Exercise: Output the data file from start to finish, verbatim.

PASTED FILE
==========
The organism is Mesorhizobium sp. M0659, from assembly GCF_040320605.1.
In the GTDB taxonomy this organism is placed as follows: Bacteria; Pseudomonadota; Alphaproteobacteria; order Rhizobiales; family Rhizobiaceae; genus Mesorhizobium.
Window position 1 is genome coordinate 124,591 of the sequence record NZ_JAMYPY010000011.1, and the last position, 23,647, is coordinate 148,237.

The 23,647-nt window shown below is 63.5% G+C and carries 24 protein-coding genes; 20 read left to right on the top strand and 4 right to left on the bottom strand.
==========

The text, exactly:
The organism is Mesorhizobium sp. M0659, from assembly GCF_040320605.1.
In the GTDB taxonomy this organism is placed as follows: Bacteria; Pseudomonadota; Alphaproteobacteria; order Rhizobiales; family Rhizobiaceae; genus Mesorhizobium.
Window position 1 is genome coordinate 124,591 of the sequence record NZ_JAMYPY010000011.1, and the last position, 23,647, is coordinate 148,237.

The 23,647-nt window shown below is 63.5% G+C and carries 24 protein-coding genes; 20 read left to right on the top strand and 4 right to left on the bottom strand.